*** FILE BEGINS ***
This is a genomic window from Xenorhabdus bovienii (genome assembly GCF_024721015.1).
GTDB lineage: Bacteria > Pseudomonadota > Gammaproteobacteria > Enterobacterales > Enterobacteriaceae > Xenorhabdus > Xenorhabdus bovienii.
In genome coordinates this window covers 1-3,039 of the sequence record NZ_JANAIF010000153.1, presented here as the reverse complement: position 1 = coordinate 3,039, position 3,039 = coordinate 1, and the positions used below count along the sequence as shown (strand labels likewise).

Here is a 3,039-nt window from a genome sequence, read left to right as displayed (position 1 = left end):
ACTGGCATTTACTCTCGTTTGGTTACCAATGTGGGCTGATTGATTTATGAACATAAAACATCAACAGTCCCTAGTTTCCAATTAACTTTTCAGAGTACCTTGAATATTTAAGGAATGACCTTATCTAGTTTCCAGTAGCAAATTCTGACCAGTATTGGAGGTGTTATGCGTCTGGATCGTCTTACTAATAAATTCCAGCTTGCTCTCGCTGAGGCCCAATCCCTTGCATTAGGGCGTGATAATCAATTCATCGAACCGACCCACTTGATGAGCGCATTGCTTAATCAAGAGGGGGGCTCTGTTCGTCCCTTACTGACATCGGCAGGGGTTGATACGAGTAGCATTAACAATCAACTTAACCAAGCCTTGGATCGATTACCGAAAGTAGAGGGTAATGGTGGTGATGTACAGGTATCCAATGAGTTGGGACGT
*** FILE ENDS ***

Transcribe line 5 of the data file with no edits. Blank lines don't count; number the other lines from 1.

ACTGGCATTTACTCTCGTTTGGTTACCAATGTGGGCTGATTGATTTATGAACATAAAACATCAACAGTCCCTAGTTTCCAATTAACTTTTCAGAGTACCTTGAATATTTAAGGAATGACCTTATCTAGTTTCCAGTAGCAAATTCTGACCAGTATTGGAGGTGTTATGCGTCTGGATCGTCTTACTAATAAATTCCAGCTTGCTCTCGCTGAGGCCCAATCCCTTGCATTAGGGCGTGATAATCAATTCATCGAACCGACCCACTTGATGAGCGCATTGCTTAATCAAGAGGGGGGCTCTGTTCGTCCCTTACTGACATCGGCAGGGGTTGATACGAGTAGCATTAACAATCAACTTAACCAAGCCTTGGATCGATTACCGAAAGTAGAGGGTAATGGTGGTGATGTACAGGTATCCAATGAGTTGGGACGT